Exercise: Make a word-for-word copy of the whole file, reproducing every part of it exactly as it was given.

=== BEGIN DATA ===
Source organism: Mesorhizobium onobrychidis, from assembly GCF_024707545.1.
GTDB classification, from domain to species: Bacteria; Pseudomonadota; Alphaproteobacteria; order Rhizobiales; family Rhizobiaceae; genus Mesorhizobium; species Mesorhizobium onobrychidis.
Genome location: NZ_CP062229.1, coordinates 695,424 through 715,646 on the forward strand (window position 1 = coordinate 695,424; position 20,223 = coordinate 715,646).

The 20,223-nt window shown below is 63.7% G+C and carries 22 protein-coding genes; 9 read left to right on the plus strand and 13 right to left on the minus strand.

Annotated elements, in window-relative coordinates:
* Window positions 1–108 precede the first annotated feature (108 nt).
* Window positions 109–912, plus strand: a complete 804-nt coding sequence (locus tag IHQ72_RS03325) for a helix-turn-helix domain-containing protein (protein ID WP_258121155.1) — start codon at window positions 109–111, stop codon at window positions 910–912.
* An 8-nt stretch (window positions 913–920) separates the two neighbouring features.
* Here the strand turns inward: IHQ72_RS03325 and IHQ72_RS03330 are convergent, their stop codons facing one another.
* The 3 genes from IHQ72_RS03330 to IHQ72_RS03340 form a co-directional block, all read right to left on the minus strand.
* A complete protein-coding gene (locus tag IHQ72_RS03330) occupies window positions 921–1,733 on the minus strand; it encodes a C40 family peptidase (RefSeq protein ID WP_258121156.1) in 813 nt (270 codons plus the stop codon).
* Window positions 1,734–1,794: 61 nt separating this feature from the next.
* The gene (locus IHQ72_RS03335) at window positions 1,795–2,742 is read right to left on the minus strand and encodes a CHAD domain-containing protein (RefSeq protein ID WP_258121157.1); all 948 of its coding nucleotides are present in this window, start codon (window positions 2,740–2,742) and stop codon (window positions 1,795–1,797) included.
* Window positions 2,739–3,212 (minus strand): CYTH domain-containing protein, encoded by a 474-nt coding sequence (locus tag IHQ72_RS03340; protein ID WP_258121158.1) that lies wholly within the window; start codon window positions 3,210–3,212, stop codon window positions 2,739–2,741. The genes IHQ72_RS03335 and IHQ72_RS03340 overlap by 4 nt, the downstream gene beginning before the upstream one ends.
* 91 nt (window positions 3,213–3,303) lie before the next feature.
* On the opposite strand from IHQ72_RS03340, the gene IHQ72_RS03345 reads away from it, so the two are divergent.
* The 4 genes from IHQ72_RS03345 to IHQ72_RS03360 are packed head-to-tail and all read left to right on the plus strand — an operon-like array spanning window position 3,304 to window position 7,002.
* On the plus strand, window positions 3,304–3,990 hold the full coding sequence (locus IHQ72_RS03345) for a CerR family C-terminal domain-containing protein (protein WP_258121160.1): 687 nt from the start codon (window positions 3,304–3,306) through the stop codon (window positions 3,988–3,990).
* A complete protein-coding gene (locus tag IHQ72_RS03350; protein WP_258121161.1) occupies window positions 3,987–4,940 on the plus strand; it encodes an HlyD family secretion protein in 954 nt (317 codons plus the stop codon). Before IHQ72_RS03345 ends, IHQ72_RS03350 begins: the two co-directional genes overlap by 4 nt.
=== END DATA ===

Source organism: Mesorhizobium onobrychidis, from assembly GCF_024707545.1.
GTDB classification, from domain to species: Bacteria; Pseudomonadota; Alphaproteobacteria; order Rhizobiales; family Rhizobiaceae; genus Mesorhizobium; species Mesorhizobium onobrychidis.
Genome location: NZ_CP062229.1, coordinates 695,424 through 715,646 on the forward strand (window position 1 = coordinate 695,424; position 20,223 = coordinate 715,646).

The 20,223-nt window shown below is 63.7% G+C and carries 22 protein-coding genes; 9 read left to right on the plus strand and 13 right to left on the minus strand.

Annotated elements, in window-relative coordinates:
* Window positions 1–108 precede the first annotated feature (108 nt).
* Window positions 109–912, plus strand: a complete 804-nt coding sequence (locus tag IHQ72_RS03325) for a helix-turn-helix domain-containing protein (protein ID WP_258121155.1) — start codon at window positions 109–111, stop codon at window positions 910–912.
* An 8-nt stretch (window positions 913–920) separates the two neighbouring features.
* Here the strand turns inward: IHQ72_RS03325 and IHQ72_RS03330 are convergent, their stop codons facing one another.
* The 3 genes from IHQ72_RS03330 to IHQ72_RS03340 form a co-directional block, all read right to left on the minus strand.
* A complete protein-coding gene (locus tag IHQ72_RS03330) occupies window positions 921–1,733 on the minus strand; it encodes a C40 family peptidase (RefSeq protein ID WP_258121156.1) in 813 nt (270 codons plus the stop codon).
* Window positions 1,734–1,794: 61 nt separating this feature from the next.
* The gene (locus IHQ72_RS03335) at window positions 1,795–2,742 is read right to left on the minus strand and encodes a CHAD domain-containing protein (RefSeq protein ID WP_258121157.1); all 948 of its coding nucleotides are present in this window, start codon (window positions 2,740–2,742) and stop codon (window positions 1,795–1,797) included.
* Window positions 2,739–3,212 (minus strand): CYTH domain-containing protein, encoded by a 474-nt coding sequence (locus tag IHQ72_RS03340; protein ID WP_258121158.1) that lies wholly within the window; start codon window positions 3,210–3,212, stop codon window positions 2,739–2,741. The genes IHQ72_RS03335 and IHQ72_RS03340 overlap by 4 nt, the downstream gene beginning before the upstream one ends.
* 91 nt (window positions 3,213–3,303) lie before the next feature.
* On the opposite strand from IHQ72_RS03340, the gene IHQ72_RS03345 reads away from it, so the two are divergent.
* The 4 genes from IHQ72_RS03345 to IHQ72_RS03360 are packed head-to-tail and all read left to right on the plus strand — an operon-like array spanning window position 3,304 to window position 7,002.
* On the plus strand, window positions 3,304–3,990 hold the full coding sequence (locus IHQ72_RS03345) for a CerR family C-terminal domain-containing protein (protein WP_258121160.1): 687 nt from the start codon (window positions 3,304–3,306) through the stop codon (window positions 3,988–3,990).
* A complete protein-coding gene (locus tag IHQ72_RS03350; protein WP_258121161.1) occupies window positions 3,987–4,940 on the plus strand; it encodes an HlyD family secretion protein in 954 nt (317 codons plus the stop codon). Before IHQ72_RS03345 ends, IHQ72_RS03350 begins: the two co-directional genes overlap by 4 nt.